Monday, May 9, 2011

Ulysses, Chapter Eighteen: Penelope

[Link to previous chapters here]

With "Ithaca," Joyce achieved such breadth of language, so infinite, so microscopic, that you'd be forgiven for thinking the book was over. Where else can he go? It is at that point that the author addresses the one missing link, the one area not covered in his melting pot of language, perspective and dimension and the one that, if deleted, would render Ulysses the most broken and incomplete: the input of a woman.

I read "Penelope" one sentence at a time, to which some might say, "Yes, well done, Jake. Hope you didn't get any headaches." But do please keep in mind that there are eight sentences in this chapter. The chapter is 42 pages long. There are no periods, and my edition only has paragraph breaks in-between the 8 sentences because some kind soul followed the schema and inserted them later. Otherwise, I'd be left with nothing but un-punctuated block text for 42 pages. You'd be amazed how appreciative a person can be for 8 presses of the tab button.

So, after building up Molly to be a sort of mythic figure, hanging over the novel and Bloom's entire trek around Dublin, Joyce finally lets her have a say. And dear Lord, does she have a lot on her mind. If "Ithaca" pulled back into objectivity to capture the scenario with clarity and scientific precision, "Penelope" is all about emotional truth. It's about the full-on churning whirlpool of feelings, private thoughts and trivial concerns that goes on within each of us, but Molly's thoughts bear the added weight of having been dammed up so long, not only by Joyce but Bloom himself.

In short order, she slices our vision of Leopold to ribbons. Even if you've noted the inconsistencies in his fretting over his wife's infidelity as he sends naughty letters to Martha Clifford or reminisces about prostitutes, it's difficult to prepare for the force of Molly's demolition of the double standard. Where Bloom forgives Molly for her affair, she simply disregards his flirtations with bitterness. Just as Poldy figured out Boylan's intrusion from her hidden letters, so too did she figure out Bloom was trading post with another woman, though she assumes the lady wants Bloom's money; "no fool like an old fool," she thinks. Molly notes that men can get away will gallivanting all night with impunity but women get hounded at every step by the same men who demand their freedom to go and do as they please.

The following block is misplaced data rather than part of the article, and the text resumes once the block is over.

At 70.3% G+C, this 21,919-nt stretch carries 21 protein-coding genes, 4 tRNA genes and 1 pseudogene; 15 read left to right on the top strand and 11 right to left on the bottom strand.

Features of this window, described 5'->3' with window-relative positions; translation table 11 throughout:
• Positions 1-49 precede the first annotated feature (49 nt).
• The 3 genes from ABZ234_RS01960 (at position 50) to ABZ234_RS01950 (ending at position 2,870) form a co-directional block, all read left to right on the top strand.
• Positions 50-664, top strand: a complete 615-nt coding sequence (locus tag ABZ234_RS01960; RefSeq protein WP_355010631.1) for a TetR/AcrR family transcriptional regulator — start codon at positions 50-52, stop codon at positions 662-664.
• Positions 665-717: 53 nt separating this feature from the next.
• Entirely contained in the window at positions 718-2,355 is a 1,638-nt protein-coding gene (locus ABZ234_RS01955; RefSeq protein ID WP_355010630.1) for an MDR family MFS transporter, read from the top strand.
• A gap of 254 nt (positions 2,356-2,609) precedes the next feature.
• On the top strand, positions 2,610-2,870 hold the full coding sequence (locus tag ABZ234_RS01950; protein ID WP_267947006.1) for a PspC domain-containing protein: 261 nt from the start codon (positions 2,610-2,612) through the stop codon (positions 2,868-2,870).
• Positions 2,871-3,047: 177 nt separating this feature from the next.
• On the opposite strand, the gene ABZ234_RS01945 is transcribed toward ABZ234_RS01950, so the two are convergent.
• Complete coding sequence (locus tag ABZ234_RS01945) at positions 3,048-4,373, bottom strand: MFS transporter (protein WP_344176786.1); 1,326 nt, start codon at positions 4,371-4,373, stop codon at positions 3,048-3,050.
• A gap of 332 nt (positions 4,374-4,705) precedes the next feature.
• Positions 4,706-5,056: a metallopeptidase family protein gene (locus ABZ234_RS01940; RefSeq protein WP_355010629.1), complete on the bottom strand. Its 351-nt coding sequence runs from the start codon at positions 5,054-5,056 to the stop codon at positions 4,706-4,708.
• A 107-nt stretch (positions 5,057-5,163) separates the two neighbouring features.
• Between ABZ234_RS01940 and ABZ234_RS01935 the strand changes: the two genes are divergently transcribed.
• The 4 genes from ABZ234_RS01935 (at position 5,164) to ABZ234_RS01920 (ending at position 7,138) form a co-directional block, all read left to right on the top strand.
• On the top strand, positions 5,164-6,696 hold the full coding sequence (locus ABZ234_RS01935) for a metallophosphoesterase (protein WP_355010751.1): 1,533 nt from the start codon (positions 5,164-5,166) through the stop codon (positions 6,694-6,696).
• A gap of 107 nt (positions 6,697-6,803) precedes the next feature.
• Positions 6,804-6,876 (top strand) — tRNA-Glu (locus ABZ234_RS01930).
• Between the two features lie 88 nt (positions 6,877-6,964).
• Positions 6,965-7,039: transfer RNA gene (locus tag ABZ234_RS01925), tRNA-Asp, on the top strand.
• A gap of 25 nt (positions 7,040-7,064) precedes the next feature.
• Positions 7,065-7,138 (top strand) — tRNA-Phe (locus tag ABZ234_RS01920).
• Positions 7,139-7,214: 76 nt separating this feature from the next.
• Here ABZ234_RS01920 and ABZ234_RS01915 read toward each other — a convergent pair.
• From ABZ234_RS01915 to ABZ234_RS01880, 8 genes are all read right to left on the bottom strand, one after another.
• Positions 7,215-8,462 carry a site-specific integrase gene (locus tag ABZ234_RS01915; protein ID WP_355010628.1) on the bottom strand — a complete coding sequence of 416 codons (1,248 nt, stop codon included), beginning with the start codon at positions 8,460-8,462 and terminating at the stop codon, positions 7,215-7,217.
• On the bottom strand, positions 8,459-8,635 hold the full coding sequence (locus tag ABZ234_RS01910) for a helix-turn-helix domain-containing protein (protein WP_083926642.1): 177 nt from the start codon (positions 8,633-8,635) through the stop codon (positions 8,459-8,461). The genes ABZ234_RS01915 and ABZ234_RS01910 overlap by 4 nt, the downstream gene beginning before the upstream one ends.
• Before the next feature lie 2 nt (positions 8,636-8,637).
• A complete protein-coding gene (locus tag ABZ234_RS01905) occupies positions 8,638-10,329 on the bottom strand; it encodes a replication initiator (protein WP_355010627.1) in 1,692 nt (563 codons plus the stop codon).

She's suffered for her husband. Molly too had to contend with the death of her child (and we learn that she, like Leopold, never wanted to conceive again because of the pain of that loss), but he cannot break from it and therefore prevents her from recovering as well. Bloom comes off as feminine in his walk around Dublin, what with his passivity and calm response to the drinking of the Irish Catholics around him -- Molly shares in Joyce's disgust of them, by the way; "they call that friendship killing and then burying one another," she practically spits inside her skull. But now we see how classically masculine and manipulative so much of his thinking and behavior has been and how he's as patriarchal as anyone else.

Mingled in with these big feminine thoughts are simpler stream-of-consciousness rants. In her rambling monologue are farts, menstruation concerns and a graphic comparison of size, performance, payload of her husband and her lover. In-between grandiose ruminations on men and gender roles, she gets annoyed that she can't pass wind because her husband sleeps with his head by her feet, which in turn makes her worry that he'll have a spasm in the night and kick out all her teeth. This all just drops into the prose, never broken up by so much as a comma.